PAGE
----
Ronan, a chain-smoking Salem detective, is hot on the trail of the Bell Killer, a masked serial murderer who offs his victims in particularly gruesome ways. After a botched confrontation with the Bell Killer, Ronan dies and realizes that he finally has a chance to reunite with his departed wife, Julia. Before he can do that, though, he will need to linger on Earth for a little while longer to solve his own murder and unmask the Bell Killer once and for all.

"Murdered: Soul Suspect" does not exactly tell a story for the ages, but it's the sort of contained, focused narrative that made the point-and-click adventure games of the '80s and '90s so memorable. Ronan is not out to save the world or learn some (after)life-altering truth about himself. There's a detective and a murder mystery, and aside from the diversionary collectibles, there's not much standing between the two.

In light of the thoroughly decent detective yarn, it's a shame that the characters are generally so underdeveloped. Ronan is a former criminal, but that never really comes across in his calm, workmanlike demeanor. He's a little hard-bitten, but still compassionate, and he mostly plays by the rules. Although Ronan is a pleasant character to spend the game's 10 or so hours with, there's not much to him. 

In fact, "Murdered: Soul Suspect" suffers from the same problem as a slew of other modern titles, including "BioShock Infinite," "The Last of Us" and "Watch Dogs." In all these games, a scruffy, middle-aged white-male protagonist has a much more interesting female sidekick who isn't a playable character. In this case, the sidekick is Joy, a teenage medium who is Ronan's only way to manipulate and communicate with the world of the living.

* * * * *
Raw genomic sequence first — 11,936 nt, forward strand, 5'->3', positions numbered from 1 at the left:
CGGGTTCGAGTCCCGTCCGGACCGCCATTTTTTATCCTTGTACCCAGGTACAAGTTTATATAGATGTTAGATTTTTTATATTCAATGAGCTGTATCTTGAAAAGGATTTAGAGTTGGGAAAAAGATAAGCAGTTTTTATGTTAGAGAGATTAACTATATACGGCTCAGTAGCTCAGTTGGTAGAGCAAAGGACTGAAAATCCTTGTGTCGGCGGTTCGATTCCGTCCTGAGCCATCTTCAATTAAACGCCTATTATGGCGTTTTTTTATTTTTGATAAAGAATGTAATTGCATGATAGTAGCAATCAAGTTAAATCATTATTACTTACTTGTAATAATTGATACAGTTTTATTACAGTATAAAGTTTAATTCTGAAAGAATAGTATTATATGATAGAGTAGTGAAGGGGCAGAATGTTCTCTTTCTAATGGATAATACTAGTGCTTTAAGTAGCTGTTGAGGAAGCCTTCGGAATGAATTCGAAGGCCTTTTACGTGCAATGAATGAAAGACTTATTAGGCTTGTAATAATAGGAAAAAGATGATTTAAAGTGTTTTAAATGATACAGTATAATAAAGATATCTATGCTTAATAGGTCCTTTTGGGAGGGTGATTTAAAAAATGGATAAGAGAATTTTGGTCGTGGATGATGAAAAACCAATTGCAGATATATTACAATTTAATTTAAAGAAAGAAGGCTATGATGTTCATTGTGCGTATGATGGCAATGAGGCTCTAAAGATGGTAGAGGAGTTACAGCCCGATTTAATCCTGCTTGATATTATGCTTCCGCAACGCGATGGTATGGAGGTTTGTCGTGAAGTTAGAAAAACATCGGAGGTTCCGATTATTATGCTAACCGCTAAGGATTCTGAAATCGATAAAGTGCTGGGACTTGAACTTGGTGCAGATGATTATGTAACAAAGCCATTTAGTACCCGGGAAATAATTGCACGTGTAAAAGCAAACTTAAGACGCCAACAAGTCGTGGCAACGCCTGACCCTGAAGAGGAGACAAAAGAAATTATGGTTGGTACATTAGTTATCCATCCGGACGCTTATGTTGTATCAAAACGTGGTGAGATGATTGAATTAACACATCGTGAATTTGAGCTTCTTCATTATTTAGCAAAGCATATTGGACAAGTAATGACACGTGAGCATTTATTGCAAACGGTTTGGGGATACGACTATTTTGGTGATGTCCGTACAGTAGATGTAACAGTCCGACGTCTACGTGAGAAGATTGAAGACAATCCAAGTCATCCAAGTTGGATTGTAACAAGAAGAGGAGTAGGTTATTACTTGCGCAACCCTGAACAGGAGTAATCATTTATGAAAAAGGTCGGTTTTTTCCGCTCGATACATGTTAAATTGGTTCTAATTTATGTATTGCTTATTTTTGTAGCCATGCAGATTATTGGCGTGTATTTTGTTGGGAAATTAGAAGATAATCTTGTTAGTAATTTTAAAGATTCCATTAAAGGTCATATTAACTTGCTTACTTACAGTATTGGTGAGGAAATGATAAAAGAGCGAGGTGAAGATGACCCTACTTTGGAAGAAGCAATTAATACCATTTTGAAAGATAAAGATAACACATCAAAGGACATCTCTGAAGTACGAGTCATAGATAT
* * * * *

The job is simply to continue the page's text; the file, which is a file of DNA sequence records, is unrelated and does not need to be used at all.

In a sea of fairly bland archetypes (the good cop, the bad cop, the almost-too-perfect wife, the Irish-Catholic priest), Joy stands out. With her feminist-punk attire, her "Star Wars" pins, her contrary demeanor and her inexperience with her unusual abilities, Joy is considerably more interesting than Ronan, and it's a shame that she doesn't take center stage.

Graphics and art

While the art style in "Murdered: Soul Suspect" isn't very creative, it's still a good-looking game on the whole. No, the map of Salem isn't accurate, but it's still a fun little town to explore, complete with parks, cafés and secluded alleys. All of the characters look distinct, particularly Ronan's tattoos and Joy's attire. It doesn't look radically different from other current-gen titles set in the real world, but it has a few nice touches, such as the ghostly, translucent-blue scenery, and characters to represent things and people from another time.

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We were also extremely pleased with the smooth frame rate on the PS4 version of the game, which never faltered, even during chaotic action scenes. Players on previous-gen consoles may experience less-crisp graphics and a lower frame rate.

Music and sound

While the music and sound effects in "Murdered: Soul Suspect" tend to just fade into the background, the voice acting is worth a mention. No one in the game gives a career-defining performance, but each actor gives a heartfelt reading and helps imbue some life into the otherwise-forgettable characters. From the hotheaded policeman Baxter to the enigmatic psychic Cassandra, there's something to like in just about every character's voice.

Bottom line

"Murdered: Soul Suspect" is not going to win any Game of the Year awards or set the stage for a whole new generation of adventure games. It's also not for everyone; this is a game in which you don't fire a single bullet or drive a single vehicle.

Where the game excels is in keeping its scope small and its storyline tight. Whether the game is worth the $60 asking price is debatable, but it's definitely worth a look for anyone hankering for a good old-fashioned gumshoe potboiler.


OS: Windows Vista 64bit with Platform Update for Windows Vista
High-Performance Dual Core CPU or Quad Core CPU
2GB of RAM
AMD Radeon™ HD 3870 512MB RAM / Nvidia GeForce 8800GT
Version 10
Hard Drive:
12GB of available space

Publisher: Square Enix
Airtight Games
$59.99 ($49.99 on PC)
Release Date:
Xbox 360, Xbox One, PS3, PS4, PC

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Marshall Honorof

Marshall Honorof is a senior editor for Tom's Guide, overseeing the site's coverage of gaming hardware and software. He comes from a science writing background, having studied paleomammalogy, biological anthropology, and the history of science and technology. After hours, you can find him practicing taekwondo or doing deep dives on classic sci-fi.